Is there anyway to get old paint (probably oil house paint) off pole barn
siding without removing the finish on the siding? The siding is cream
colored and the paint is dark brown and it's unknown how long it's been
I'm guessing the siding is baked enamel on steel but I don't know for sure.
It's standard pole barn construction.
Any help will greatly be appreciated. I'm sick of looking at the mess the
former owner left after painting window trim.
What sort of grit are you thinking about? And why wouldn't that remove the
cream color from the steel, too? How strong is baked enamel?
Actually, it's such a funny sized area (picture wood framed windows with
paint slopped around the outside of the wood and onto the siding) I can't
see how I could sandblast it without damaging areas that I don't want
It this old factory paint is baked on, then even paint remover isn't going
to do much good.. And you shouldn't mess with the metal primer under it.
I would recommend you prime and paint over it. It is always best to leave a
solidly adhered paint on rather than damage the primer or metal surface
Sandblasting isn't a good idea because the metal sheeting is only going to
be about 28 gage and will distort if you blast or scrap it.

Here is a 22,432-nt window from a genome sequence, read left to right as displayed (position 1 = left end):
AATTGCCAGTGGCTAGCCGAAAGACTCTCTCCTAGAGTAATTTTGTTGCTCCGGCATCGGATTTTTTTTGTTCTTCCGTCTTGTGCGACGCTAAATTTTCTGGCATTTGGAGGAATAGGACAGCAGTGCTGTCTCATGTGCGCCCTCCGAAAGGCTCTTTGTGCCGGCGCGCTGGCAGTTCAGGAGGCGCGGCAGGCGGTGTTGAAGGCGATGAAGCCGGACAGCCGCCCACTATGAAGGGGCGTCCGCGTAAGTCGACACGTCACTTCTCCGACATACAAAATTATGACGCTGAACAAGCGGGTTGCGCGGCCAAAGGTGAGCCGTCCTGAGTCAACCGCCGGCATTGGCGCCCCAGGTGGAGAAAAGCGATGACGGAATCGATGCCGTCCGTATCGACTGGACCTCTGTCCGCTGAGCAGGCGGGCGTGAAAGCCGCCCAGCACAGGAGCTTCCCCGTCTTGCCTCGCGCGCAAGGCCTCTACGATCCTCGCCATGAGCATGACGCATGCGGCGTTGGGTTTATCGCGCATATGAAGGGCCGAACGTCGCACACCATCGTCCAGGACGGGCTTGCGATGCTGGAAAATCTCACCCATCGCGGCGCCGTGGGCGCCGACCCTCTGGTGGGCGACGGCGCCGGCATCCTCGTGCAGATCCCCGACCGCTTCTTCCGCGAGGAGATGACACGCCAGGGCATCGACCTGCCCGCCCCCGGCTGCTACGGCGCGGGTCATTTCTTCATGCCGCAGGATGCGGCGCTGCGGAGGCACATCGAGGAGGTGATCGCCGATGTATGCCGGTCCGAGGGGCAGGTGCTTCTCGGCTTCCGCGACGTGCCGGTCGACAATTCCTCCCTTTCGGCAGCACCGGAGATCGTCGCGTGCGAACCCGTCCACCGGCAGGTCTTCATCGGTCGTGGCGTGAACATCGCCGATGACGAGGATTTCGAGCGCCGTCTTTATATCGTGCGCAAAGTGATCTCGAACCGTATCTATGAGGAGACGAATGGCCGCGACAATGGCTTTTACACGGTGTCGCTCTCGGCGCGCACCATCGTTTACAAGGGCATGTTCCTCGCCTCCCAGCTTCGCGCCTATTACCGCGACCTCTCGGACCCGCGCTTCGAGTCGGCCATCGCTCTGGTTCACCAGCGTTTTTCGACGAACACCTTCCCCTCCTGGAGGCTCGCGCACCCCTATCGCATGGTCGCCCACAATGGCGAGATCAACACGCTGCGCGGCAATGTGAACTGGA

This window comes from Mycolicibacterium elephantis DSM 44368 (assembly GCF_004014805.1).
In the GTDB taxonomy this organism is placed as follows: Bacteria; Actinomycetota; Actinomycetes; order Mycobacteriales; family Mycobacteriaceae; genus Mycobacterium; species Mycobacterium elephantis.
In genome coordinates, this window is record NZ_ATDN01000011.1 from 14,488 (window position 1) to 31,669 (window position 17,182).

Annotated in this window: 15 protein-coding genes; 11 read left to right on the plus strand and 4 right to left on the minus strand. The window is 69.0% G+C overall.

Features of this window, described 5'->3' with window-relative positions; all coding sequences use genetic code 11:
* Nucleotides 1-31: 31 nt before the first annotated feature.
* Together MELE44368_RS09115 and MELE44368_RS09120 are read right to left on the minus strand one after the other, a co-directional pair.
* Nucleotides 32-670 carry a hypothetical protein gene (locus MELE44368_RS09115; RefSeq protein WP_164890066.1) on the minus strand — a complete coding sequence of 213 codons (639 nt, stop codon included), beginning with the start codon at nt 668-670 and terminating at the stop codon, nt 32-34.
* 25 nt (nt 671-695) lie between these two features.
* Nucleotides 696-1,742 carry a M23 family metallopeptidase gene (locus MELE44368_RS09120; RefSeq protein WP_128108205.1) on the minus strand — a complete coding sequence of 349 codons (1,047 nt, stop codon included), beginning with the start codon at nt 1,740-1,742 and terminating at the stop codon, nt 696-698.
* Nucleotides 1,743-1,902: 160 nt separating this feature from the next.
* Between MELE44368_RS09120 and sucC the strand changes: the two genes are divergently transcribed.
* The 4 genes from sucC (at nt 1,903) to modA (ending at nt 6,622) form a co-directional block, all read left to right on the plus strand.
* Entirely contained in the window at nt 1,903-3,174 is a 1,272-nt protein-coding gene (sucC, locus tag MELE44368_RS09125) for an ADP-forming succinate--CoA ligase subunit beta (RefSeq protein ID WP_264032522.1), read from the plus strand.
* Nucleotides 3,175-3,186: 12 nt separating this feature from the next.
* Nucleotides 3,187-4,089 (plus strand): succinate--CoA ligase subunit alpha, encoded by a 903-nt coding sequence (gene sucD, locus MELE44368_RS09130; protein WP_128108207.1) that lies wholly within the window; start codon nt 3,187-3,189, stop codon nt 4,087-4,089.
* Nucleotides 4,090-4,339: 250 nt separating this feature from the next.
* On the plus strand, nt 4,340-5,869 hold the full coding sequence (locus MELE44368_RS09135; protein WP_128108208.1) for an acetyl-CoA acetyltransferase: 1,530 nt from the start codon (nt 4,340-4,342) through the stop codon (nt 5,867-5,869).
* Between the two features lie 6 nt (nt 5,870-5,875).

The final option would be to remove it and put new metal siding on. (someone
else may like that color and pay you something for the old metal siding)
My opinion and experience, FWIW.
I think maybe I didn't make myself clear. The sheeting on the pole barn is
cream colored, factory issued.
The previous owner painted the window frames and a sloppy portion of the
siding *around* the windows with dark brown (oil?) paint. (I think he drank
as he painted. It's the only explaination I can think of to explain this
mess.) I only want to get rid of the overpainted dark brown paint on the
cream siding. Painting the whole building for a few sloppily painted
windows doesn't seem practical.
Would paint thinner remove the old paint without damaging the original
siding color if it is baked on? I'm *assuming* that it is baked enamel on
galvanized steel but I really am guessing. Before I became the owner of
this one, I never saw a pole barn before.
Take a piece of the siding to a well known paint company (such as
Sherman Williams). Have them computer match the color and make you a
quart or gallon of paint to match the siding. Then just paint the
offending areas. It may not be a perfect match, but computer matching
is pretty good these days.
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